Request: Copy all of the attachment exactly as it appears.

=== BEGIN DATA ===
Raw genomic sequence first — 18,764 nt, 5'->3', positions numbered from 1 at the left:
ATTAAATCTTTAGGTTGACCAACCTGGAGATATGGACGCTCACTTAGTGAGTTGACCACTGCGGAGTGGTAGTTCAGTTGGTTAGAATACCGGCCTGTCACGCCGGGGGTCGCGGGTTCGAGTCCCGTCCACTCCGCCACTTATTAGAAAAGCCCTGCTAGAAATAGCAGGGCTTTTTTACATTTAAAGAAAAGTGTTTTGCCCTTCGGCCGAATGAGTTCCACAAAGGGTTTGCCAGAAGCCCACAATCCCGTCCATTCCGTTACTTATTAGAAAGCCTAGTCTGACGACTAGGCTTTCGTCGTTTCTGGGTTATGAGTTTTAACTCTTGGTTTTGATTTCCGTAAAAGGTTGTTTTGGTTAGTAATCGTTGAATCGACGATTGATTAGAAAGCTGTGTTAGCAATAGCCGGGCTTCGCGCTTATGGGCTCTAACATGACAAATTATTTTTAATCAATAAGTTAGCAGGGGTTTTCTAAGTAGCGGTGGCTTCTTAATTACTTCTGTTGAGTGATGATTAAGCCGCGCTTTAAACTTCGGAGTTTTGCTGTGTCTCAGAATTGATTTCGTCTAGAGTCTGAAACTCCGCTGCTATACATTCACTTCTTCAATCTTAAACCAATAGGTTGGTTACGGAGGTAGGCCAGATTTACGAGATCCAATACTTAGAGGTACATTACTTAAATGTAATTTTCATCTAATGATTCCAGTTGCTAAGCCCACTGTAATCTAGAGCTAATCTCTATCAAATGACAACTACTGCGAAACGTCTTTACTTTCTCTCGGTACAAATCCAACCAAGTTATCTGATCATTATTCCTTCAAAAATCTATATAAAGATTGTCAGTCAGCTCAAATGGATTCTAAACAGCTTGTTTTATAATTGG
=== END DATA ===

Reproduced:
Raw genomic sequence first — 18,764 nt, 5'->3', positions numbered from 1 at the left:
ATTAAATCTTTAGGTTGACCAACCTGGAGATATGGACGCTCACTTAGTGAGTTGACCACTGCGGAGTGGTAGTTCAGTTGGTTAGAATACCGGCCTGTCACGCCGGGGGTCGCGGGTTCGAGTCCCGTCCACTCCGCCACTTATTAGAAAAGCCCTGCTAGAAATAGCAGGGCTTTTTTACATTTAAAGAAAAGTGTTTTGCCCTTCGGCCGAATGAGTTCCACAAAGGGTTTGCCAGAAGCCCACAATCCCGTCCATTCCGTTACTTATTAGAAAGCCTAGTCTGACGACTAGGCTTTCGTCGTTTCTGGGTTATGAGTTTTAACTCTTGGTTTTGATTTCCGTAAAAGGTTGTTTTGGTTAGTAATCGTTGAATCGACGATTGATTAGAAAGCTGTGTTAGCAATAGCCGGGCTTCGCGCTTATGGGCTCTAACATGACAAATTATTTTTAATCAATAAGTTAGCAGGGGTTTTCTAAGTAGCGGTGGCTTCTTAATTACTTCTGTTGAGTGATGATTAAGCCGCGCTTTAAACTTCGGAGTTTTGCTGTGTCTCAGAATTGATTTCGTCTAGAGTCTGAAACTCCGCTGCTATACATTCACTTCTTCAATCTTAAACCAATAGGTTGGTTACGGAGGTAGGCCAGATTTACGAGATCCAATACTTAGAGGTACATTACTTAAATGTAATTTTCATCTAATGATTCCAGTTGCTAAGCCCACTGTAATCTAGAGCTAATCTCTATCAAATGACAACTACTGCGAAACGTCTTTACTTTCTCTCGGTACAAATCCAACCAAGTTATCTGATCATTATTCCTTCAAAAATCTATATAAAGATTGTCAGTCAGCTCAAATGGATTCTAAACAGCTTGTTTTATAATTGG